My breakthrough moment

My breakthrough moment was not a single moment, but a gradual realization as I met more and more out LGBT lawyers who are also leaders in the legal community: I can be who I am and achieve my goals as a lawyer. I have always been fortunate to meet LGBT lawyers who have shown me how they can be successful out lawyers. I want to thank my mentors and friends during my articling and young associate years. Since joining the CBA, I have also met other lawyers who have inspired me and showed me that they are meeting their professional goals on their terms.

One comment to encourage others

Have no fear or doubt. Good things happen when you truly want them to and believe they will!


Kim Thomassin, Managing partner, Quebec region

Kim ThomassinMy biggest challenge

Biggest challenge as a woman is that I want to do it all. I want to be a good lawyer, a good mother, a good wife, a good friend, a good mentor, a good person, and so on. It can be tough to balance it all.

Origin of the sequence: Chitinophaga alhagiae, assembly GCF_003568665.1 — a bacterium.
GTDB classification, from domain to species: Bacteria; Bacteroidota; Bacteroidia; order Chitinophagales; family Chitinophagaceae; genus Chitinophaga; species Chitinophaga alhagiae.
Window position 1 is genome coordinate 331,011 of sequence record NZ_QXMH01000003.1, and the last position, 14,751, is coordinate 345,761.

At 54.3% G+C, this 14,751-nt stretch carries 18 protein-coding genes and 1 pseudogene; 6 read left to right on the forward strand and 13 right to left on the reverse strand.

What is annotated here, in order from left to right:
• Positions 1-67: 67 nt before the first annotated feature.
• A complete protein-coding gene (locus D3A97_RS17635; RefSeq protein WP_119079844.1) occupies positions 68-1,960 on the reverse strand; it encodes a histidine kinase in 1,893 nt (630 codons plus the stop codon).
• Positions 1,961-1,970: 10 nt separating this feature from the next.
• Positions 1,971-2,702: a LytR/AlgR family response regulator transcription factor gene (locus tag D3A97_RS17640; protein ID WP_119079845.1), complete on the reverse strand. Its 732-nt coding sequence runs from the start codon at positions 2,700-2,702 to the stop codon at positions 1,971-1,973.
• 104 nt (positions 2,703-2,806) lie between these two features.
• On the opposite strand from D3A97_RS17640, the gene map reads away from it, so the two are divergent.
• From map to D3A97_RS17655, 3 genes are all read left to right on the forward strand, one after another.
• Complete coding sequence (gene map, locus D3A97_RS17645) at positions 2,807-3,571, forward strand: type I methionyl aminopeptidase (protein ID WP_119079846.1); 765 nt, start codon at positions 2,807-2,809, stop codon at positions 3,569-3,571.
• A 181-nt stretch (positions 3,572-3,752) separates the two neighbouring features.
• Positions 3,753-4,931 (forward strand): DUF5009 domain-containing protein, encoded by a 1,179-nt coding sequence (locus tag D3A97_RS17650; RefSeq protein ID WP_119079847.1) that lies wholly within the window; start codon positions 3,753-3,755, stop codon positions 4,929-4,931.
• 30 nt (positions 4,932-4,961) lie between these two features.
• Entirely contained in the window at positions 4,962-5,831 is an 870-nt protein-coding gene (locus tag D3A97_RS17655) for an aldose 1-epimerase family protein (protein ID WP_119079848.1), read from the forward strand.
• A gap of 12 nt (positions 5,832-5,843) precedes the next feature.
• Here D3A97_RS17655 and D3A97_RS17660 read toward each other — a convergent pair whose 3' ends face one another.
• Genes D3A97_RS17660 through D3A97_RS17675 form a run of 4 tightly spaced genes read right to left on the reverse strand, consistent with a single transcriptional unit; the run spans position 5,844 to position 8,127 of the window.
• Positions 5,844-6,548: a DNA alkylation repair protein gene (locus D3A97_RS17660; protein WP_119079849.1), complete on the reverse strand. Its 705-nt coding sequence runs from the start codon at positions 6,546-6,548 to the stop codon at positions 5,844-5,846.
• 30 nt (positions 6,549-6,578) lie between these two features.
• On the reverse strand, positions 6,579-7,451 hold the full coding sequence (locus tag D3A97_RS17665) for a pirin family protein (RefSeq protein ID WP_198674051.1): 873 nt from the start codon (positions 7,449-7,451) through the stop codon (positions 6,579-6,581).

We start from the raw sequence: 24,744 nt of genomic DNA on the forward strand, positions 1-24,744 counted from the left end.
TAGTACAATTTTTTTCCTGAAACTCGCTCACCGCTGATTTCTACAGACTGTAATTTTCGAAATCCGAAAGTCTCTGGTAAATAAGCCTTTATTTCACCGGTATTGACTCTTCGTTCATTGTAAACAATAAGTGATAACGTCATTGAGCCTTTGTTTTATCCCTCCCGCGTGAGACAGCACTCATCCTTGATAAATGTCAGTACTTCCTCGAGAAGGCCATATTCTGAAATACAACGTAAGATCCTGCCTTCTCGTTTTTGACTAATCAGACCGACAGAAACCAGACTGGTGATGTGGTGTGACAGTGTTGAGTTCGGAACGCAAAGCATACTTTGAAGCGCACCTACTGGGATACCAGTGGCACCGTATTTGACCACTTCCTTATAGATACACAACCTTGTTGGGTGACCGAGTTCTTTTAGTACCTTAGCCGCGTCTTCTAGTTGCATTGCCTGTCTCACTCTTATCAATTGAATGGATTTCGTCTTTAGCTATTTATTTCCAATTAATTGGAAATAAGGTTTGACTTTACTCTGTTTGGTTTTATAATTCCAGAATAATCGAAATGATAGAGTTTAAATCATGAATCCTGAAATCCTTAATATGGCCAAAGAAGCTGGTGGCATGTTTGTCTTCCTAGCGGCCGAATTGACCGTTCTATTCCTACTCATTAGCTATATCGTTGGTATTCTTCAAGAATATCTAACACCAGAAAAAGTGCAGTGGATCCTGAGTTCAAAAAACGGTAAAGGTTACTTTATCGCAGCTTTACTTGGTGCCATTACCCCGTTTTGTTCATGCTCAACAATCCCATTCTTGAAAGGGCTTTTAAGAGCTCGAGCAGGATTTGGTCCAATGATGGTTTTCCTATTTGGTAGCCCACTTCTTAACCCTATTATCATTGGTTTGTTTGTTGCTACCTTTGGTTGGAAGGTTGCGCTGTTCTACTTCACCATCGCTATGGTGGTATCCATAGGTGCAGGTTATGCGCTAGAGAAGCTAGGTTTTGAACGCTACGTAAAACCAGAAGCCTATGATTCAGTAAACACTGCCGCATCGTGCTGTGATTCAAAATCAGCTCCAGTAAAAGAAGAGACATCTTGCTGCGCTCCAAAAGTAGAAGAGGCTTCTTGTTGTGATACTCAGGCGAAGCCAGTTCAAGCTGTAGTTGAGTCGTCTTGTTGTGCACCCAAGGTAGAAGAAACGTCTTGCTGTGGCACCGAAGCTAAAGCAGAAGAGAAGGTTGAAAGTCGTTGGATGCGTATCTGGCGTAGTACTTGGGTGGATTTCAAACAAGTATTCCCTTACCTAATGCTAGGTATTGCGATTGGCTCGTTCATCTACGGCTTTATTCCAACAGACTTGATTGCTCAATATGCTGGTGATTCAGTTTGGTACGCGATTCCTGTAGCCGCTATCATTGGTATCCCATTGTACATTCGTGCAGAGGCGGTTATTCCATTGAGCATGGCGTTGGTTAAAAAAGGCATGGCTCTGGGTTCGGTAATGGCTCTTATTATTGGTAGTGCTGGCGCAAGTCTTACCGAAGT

One thing I would like to say to the person/firm who didn't hire me

I'M BAAAAACK!!!! But seriously, we can't be hired everywhere we apply. The legal community is a small one and things can change quickly, meaning that you may end up working at that same place you weren't hired in the first place.

One comment to encourage others

Be tenacious, always follow your gut feeling, and never settle for less than what you wish for.


Patricia De Guire, Tribunal member, Toronto

Patricia De GuireMy breakthrough moment

One of my articling principals reassured me that I had every skill – technical and soft – to make an "excellent" lawyer. He invited me to co-author a paper with him on a topic he was to deliver for a Canadian institute. He invited me to the event and introduced me to many of his colleagues as the co-author of the paper.

One thing I would like to say to the person/firm who didn't hire me

Your loss. The silver lining behind the dark clouds you created animates my passion to be a career adjudicator and to engage in active mentoring of young and new lawyers to help them excel and to overcome barriers in their legal careers.